Now of course to us it does not seem reasonable for a man of Herod’s age to fear a mere infant, but Herod was an excessively paranoid man who did not hesitate to kill anyone he suspected of real or imaginary plots against him, including members of his own immediate family. This paranoia had some grounding in his tumultuous family history; his father had been assassinated with poison. He also had rational reasons for fearing a rival, because he was an Idumean, not a Jew, not of the lineage of David. The Roman Senate had appointed him to his throne. The public did not view his reign as legitimate, and they would certainly rally behind a claimant to the throne who was of the house of David and had no connection with the hated Romans. Under those circumstances, it is easy to understand Herod’s fear when the Magi came to congratulate him on the newborn son that he didn’t have. It would also have upset all of Jerusalem to hear that Herod was nervous about his throne again; because in the past he had spared no excess to protect it.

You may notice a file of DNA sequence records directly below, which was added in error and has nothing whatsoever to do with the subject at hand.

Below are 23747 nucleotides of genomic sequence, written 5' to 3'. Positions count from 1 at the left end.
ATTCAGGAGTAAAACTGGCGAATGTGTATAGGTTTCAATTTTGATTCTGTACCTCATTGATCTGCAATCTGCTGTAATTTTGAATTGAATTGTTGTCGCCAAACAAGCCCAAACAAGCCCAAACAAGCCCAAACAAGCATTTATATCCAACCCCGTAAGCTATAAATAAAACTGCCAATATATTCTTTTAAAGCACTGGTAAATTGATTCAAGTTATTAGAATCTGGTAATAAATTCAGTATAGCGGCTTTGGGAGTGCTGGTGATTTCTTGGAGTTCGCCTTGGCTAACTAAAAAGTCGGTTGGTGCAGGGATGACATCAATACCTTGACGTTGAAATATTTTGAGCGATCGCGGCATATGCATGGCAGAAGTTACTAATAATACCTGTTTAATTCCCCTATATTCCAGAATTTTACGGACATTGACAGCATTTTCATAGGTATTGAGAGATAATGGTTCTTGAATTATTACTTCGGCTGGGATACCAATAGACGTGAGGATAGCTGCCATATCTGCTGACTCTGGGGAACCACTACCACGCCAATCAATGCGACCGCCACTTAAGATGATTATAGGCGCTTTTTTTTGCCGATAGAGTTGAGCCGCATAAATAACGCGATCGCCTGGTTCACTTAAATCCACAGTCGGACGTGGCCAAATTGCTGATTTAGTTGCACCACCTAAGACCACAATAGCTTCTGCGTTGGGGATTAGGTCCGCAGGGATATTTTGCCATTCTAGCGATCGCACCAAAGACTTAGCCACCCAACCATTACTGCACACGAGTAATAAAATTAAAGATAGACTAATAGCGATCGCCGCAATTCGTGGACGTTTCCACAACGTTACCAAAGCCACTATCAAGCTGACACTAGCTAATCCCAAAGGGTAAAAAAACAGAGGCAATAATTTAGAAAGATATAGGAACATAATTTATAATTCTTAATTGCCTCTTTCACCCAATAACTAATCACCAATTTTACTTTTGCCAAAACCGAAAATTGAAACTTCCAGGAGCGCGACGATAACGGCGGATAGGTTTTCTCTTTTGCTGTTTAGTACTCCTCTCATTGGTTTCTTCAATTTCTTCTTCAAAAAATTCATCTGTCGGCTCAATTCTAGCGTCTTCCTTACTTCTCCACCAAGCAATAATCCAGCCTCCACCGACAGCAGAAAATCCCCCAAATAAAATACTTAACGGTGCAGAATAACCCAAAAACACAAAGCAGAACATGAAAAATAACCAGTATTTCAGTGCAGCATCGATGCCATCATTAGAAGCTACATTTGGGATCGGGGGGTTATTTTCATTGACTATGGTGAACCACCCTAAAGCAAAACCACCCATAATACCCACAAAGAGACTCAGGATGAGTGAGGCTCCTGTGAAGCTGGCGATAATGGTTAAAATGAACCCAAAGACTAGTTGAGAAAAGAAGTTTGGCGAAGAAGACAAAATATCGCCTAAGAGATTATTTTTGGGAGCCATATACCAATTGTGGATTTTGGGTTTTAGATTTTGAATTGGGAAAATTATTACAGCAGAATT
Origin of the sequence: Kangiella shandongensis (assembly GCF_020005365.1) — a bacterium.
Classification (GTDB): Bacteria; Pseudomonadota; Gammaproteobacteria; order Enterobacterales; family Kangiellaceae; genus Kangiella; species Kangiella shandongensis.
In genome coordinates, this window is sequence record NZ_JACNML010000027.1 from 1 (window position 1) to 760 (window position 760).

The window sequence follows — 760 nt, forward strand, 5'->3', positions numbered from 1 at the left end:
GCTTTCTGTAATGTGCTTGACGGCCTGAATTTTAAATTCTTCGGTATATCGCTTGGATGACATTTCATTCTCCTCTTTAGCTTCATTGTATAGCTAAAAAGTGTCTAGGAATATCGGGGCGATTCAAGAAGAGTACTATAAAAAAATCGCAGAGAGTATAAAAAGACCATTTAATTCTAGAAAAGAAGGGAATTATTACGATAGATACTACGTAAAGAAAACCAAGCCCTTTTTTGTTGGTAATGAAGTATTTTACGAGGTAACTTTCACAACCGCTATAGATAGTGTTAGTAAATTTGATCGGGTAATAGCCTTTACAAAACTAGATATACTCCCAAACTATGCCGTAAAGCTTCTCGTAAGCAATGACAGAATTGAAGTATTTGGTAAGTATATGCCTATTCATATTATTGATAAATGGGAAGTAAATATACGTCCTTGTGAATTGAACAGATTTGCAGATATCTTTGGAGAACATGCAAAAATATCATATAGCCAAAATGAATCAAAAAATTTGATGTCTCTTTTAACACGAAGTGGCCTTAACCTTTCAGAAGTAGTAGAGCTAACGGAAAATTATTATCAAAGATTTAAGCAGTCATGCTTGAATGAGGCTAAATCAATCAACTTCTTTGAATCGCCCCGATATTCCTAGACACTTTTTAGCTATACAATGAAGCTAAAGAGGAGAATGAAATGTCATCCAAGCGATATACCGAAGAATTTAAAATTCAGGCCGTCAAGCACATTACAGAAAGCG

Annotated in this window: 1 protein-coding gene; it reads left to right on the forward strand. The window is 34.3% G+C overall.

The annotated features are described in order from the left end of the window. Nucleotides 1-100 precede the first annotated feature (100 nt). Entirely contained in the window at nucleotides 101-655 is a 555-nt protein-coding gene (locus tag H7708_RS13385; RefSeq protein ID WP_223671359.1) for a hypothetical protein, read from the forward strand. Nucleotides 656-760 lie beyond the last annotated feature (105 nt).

Since there was no baby at Herod’s palace, the Magi naturally asked where the new king would have been born—and Herod was just as keen to know the answer to that question as they were! He feared the worst. It must be the Messiah! So he called together all his Bible experts and asked them where the Messiah was to be born. They had a ready answer from Micah 5:2. The Messiah would be born in Bethlehem. The fact that Bethlehem was David’s hometown would not have given him any comfort.